- That said, we must emphasize the fact that it is misleading to tar all the NBFCs with the same brush. There are entities with robust balance sheets that are likely to have access to bank finance and could find takers for instruments like CPs.
- Moreover, it is likely that the banks could re-emerge as a major driver of funding for both the MSMEs and consumer durables, and could fill in the interim gap that may arise because of the slowdown in advances made by the NBFCs. In that case, the impact on the real economy is likely to be marginal.
Chart 2: Sectoral credit deployment by NBFCs-ND-SI
NB: Systemically Important Non-Deposit taking Non-Banking Financial Company
Measures taken to ease the liquidity-problem?
- The RBI recently allowed banks to use government securities as level 1 high-quality liquid asset equivalent to the bank’s incremental lending to NBFCs and Housing Finance Companies (HFCs) after 19th October. This will be limited to 0.5% of the bank’s net demand and time liabilities (NDTL). This is likely to ease the mandatory liquidity coverage ratio (LCR) requirements for banks and is expected to facilitate bank lending of around Rs. 59,000 crore to NBFCs and HFCs.
- Besides, RBI has allowed banks to lend up to 15% of their capital funds to a single non-infrastructure funding NBFC from the earlier requirement of 10%. The measure is expected to ease restrictions on lending to a single NBFC without breaching regulatory limits.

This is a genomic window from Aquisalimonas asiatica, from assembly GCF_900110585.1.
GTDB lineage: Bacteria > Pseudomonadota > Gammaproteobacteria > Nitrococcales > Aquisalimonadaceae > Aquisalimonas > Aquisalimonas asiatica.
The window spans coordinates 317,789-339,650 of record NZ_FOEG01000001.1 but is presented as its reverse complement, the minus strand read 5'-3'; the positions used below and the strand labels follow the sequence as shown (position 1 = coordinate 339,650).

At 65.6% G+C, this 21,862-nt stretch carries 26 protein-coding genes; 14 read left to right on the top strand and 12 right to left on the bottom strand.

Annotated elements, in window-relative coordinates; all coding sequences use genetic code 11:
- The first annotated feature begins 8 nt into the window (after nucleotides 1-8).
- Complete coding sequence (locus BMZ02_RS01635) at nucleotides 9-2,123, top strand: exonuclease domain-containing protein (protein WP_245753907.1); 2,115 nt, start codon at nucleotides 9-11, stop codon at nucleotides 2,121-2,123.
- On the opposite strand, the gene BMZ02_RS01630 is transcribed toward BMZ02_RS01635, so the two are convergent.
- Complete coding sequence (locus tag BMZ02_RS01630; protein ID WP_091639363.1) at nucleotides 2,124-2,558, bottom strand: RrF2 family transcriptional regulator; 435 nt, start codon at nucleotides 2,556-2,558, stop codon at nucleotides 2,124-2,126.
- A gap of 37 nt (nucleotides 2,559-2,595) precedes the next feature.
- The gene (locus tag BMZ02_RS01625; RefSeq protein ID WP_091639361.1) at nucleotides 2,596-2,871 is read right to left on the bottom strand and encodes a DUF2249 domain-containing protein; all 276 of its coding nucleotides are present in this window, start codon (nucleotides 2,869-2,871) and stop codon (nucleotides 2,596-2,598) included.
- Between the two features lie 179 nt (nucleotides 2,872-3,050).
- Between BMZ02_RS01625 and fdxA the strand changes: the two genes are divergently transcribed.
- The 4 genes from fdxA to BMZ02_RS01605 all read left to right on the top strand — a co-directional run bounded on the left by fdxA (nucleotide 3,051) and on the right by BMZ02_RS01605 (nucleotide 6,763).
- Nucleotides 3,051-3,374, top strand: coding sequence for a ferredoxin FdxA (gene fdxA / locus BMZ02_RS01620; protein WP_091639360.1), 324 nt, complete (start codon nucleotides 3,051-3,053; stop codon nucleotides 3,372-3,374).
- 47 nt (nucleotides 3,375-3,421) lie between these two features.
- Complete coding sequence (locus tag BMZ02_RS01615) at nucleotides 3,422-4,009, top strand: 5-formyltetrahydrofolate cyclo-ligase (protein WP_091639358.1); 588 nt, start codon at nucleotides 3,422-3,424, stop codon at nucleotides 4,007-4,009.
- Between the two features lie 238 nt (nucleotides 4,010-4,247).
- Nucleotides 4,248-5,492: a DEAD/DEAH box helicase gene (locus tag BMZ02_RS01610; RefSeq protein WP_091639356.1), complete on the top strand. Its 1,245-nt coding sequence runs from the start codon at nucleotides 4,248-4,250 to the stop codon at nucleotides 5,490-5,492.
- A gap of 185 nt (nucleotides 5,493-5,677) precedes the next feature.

- Meanwhile, the SBI has announced that it is likely to purchase loan assets worth Rs 45,000 from the NBFCs for offering liquidity to the sector and to simultaneously fulfill its priority-sector obligations. Initially, the SBI had planned for a growth of Rs 15,000 crore through portfolio purchase during the current year, which could now be enhanced by around Rs. 25,000 crore.
Chart 3: Exposure to the NBFC sector
What could be the other measures in the pipeline?
- Measures announced so far are likely to ease the situation to some degree. However, there is still some uncertainty regarding the assets-liability mismatches and the extent of liquidity shortfall that might arise. If the liquidity crunch escalates, additional measures could be needed to prevent any major decline in advances from the NBFCs.